The most important things learned about violence and trauma in the past 20 years
In the past 2 decades, important insights have been gained regarding violence and trauma. Complications occur in how violence and trauma, their causes, and their effects on victims should be defined. Violence and abuse to women -- physical, sexual, and emotional -- are not rare events and are most often perpetrated by partners or acquaintances rather than strangers and occur in nonmarital as well as marital relationships, including same-sex relationships. A promising methodological innovation in the study of violence and trauma is the use of longitudinal designs. Innovations in treatments for victims such as evidence-based interventions have been slow to emerge; they include eye movement desensitization and reprocessing (EMDR) and the Seeking Safety group intervention for drug-abusing women with trauma histories. Future research should address increased understanding of variation in individual responses to violence and trauma, matching of treatment to different types of male offenders, better understanding of how culture affects violence perpetration and victimization, and evaluation of domestic violence interventions.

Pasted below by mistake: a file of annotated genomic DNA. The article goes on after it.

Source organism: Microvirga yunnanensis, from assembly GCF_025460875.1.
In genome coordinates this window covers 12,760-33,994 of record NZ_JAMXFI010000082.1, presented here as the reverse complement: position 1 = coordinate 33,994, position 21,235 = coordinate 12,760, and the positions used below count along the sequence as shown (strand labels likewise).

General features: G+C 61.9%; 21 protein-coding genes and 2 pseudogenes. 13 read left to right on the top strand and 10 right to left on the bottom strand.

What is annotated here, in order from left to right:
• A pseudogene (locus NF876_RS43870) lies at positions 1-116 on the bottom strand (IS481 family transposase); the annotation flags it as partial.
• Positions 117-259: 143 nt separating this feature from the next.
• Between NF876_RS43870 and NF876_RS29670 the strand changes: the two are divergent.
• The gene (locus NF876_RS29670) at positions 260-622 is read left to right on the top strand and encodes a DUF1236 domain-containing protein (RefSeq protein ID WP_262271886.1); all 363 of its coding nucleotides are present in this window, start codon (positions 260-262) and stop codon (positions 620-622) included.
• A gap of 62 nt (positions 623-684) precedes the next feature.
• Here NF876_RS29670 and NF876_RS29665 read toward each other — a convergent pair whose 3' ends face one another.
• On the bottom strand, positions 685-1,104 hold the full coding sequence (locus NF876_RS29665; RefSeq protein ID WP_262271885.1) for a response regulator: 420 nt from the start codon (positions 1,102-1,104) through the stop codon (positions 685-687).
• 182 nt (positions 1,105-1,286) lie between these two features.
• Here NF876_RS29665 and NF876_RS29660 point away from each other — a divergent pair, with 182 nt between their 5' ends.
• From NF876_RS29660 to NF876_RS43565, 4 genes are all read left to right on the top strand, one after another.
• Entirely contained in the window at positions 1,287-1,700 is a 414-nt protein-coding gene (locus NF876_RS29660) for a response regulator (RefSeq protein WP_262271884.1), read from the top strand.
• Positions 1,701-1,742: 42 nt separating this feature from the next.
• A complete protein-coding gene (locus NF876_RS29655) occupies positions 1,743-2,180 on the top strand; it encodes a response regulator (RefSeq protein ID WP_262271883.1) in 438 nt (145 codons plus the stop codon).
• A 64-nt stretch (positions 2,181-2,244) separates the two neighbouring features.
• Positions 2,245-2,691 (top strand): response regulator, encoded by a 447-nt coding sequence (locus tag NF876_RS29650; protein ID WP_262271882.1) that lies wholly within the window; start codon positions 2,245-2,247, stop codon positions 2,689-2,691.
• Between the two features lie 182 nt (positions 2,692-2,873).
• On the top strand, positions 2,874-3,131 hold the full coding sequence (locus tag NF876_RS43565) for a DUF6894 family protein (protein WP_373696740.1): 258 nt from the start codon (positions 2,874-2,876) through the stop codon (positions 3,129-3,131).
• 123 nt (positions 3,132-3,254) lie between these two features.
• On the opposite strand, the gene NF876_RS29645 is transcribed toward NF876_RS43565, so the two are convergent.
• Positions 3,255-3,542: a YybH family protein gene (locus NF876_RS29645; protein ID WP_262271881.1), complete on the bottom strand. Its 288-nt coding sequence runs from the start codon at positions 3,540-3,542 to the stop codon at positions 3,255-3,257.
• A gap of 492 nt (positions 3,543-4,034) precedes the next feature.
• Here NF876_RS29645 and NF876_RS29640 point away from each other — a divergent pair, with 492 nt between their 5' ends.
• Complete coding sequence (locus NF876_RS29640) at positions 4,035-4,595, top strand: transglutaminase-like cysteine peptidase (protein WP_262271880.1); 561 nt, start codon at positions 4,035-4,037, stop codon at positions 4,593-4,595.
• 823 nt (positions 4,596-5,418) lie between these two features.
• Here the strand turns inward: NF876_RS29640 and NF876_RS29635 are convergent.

Original Work Citation
Carlson, B. E. (2005, January). The most important things learned about violence and trauma in the past 20 years. Journal of Interpersonal Violence, 20(1), 119-126. doi:10.1177/0886260504268603
“The most important things learned about violence and trauma in the past 20 years,” Francine Shapiro Library, accessed October 22, 2020, https://emdria.omeka.net/items/show/16375.